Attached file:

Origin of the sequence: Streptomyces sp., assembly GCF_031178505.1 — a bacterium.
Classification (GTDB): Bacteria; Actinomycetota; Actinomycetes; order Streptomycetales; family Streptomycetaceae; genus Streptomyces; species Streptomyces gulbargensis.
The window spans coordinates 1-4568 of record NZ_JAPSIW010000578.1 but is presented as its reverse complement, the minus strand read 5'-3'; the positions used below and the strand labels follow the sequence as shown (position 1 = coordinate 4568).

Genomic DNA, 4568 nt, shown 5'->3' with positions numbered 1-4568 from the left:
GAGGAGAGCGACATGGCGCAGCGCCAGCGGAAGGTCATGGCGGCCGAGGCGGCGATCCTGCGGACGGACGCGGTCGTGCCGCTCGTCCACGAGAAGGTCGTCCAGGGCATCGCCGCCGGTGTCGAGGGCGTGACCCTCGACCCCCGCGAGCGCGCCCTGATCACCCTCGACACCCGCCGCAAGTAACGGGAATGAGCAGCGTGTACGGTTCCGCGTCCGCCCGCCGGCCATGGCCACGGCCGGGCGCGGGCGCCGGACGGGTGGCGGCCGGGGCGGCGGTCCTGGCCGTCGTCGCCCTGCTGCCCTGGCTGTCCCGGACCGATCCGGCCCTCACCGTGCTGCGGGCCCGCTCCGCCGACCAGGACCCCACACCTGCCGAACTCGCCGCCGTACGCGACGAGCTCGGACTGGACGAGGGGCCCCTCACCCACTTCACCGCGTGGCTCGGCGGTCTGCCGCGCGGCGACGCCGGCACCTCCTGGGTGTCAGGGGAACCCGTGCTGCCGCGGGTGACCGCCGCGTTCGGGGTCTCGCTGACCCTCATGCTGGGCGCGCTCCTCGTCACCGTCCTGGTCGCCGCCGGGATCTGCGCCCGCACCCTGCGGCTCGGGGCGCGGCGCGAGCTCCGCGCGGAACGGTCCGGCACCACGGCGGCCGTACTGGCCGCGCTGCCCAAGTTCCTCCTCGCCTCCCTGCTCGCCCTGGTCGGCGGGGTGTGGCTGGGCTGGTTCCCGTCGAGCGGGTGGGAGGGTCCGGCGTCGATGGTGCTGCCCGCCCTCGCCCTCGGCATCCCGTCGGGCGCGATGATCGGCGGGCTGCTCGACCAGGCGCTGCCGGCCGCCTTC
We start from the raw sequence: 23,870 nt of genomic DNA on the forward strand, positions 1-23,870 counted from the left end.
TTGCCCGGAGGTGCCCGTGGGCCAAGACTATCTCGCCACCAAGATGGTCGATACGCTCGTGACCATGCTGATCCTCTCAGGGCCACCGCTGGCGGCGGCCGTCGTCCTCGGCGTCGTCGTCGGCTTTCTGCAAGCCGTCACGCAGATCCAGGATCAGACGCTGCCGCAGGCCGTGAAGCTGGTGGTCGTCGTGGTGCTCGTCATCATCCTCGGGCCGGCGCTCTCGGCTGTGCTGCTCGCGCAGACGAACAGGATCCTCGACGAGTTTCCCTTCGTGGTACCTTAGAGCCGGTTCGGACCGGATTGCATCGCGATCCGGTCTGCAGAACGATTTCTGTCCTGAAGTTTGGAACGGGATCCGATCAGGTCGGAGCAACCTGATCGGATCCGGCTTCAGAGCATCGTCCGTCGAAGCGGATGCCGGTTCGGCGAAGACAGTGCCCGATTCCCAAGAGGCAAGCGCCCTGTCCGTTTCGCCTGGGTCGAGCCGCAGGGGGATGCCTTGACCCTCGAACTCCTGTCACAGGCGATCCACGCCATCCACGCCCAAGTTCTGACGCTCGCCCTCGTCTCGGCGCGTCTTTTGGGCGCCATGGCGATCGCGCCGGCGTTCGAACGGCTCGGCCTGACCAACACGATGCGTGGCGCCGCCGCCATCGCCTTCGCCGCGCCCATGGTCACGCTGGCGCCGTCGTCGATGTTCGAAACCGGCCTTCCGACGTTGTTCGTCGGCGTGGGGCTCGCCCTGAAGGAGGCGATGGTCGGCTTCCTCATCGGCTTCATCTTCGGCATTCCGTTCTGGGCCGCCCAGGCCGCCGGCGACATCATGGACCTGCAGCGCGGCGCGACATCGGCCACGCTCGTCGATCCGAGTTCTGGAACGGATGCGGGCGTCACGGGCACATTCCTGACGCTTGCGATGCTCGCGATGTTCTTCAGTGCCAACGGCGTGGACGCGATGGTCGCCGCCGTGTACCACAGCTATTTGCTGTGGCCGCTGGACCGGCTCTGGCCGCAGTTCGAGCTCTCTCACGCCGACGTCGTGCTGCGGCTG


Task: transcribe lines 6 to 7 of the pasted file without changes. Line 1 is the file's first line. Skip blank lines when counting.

We start from the raw sequence: 23,870 nt of genomic DNA on the forward strand, positions 1-23,870 counted from the left end.
TTGCCCGGAGGTGCCCGTGGGCCAAGACTATCTCGCCACCAAGATGGTCGATACGCTCGTGACCATGCTGATCCTCTCAGGGCCACCGCTGGCGGCGGCCGTCGTCCTCGGCGTCGTCGTCGGCTTTCTGCAAGCCGTCACGCAGATCCAGGATCAGACGCTGCCGCAGGCCGTGAAGCTGGTGGTCGTCGTGGTGCTCGTCATCATCCTCGGGCCGGCGCTCTCGGCTGTGCTGCTCGCGCAGACGAACAGGATCCTCGACGAGTTTCCCTTCGTGGTACCTTAGAGCCGGTTCGGACCGGATTGCATCGCGATCCGGTCTGCAGAACGATTTCTGTCCTGAAGTTTGGAACGGGATCCGATCAGGTCGGAGCAACCTGATCGGATCCGGCTTCAGAGCATCGTCCGTCGAAGCGGATGCCGGTTCGGCGAAGACAGTGCCCGATTCCCAAGAGGCAAGCGCCCTGTCCGTTTCGCCTGGGTCGAGCCGCAGGGGGATGCCTTGACCCTCGAACTCCTGTCACAGGCGATCCACGCCATCCACGCCCAAGTTCTGACGCTCGCCCTCGTCTCGGCGCGTCTTTTGGGCGCCATGGCGATCGCGCCGGCGTTCGAACGGCTCGGCCTGACCAACACGATGCGTGGCGCCGCCGCCATCGCCTTCGCCGCGCCCATGGTCACGCTGGCGCCGTCGTCGATGTTCGAAACCGGCCTTCCGACGTTGTTCGTCGGCGTGGGGCTCGCCCTGAAGGAGGCGATGGTCGGCTTCCTCATCGGCTTCATCTTCGGCATTCCGTTCTGGGCCGCCCAGGCCGCCGGCGACATCATGGACCTGCAGCGCGGCGCGACATCGGCCACGCTCGTCGATCCGAGTTCTGGAACGGATGCGGGCGTCACGGGCACATTCCTGACGCTTGCGATGCTCGCGATGTTCTTCAGTGCCAACGGCGTGGACGCGATGGTCGCCGCCGTGTACCACAGCTATTTGCTGTGGCCGCTGGACCGGCTCTGGCCGCAGTTCGAGCTCTCTCACGCCGACGTCGTGCTGCGGCTG